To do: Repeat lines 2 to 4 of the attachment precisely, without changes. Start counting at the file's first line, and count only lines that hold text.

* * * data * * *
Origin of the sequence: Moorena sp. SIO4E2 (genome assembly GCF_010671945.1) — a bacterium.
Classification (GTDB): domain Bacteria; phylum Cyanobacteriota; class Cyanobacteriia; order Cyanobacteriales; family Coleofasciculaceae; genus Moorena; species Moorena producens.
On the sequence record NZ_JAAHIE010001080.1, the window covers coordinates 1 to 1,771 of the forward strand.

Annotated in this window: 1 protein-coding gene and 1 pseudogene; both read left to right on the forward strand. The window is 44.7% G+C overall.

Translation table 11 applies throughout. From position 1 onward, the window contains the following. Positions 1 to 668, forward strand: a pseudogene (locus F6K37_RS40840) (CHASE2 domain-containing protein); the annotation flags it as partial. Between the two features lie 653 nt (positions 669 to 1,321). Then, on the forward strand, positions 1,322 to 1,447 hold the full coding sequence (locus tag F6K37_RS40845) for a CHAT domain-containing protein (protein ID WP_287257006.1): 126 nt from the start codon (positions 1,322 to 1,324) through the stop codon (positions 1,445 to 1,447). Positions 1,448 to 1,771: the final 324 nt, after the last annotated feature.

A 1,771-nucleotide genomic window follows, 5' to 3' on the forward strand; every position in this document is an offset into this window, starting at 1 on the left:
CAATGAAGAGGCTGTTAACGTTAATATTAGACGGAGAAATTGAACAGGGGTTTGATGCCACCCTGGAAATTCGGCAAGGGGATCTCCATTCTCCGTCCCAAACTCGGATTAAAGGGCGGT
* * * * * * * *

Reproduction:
Classification (GTDB): domain Bacteria; phylum Cyanobacteriota; class Cyanobacteriia; order Cyanobacteriales; family Coleofasciculaceae; genus Moorena; species Moorena producens.
On the sequence record NZ_JAAHIE010001080.1, the window covers coordinates 1 to 1,771 of the forward strand.

Annotated in this window: 1 protein-coding gene and 1 pseudogene; both read left to right on the forward strand. The window is 44.7% G+C overall.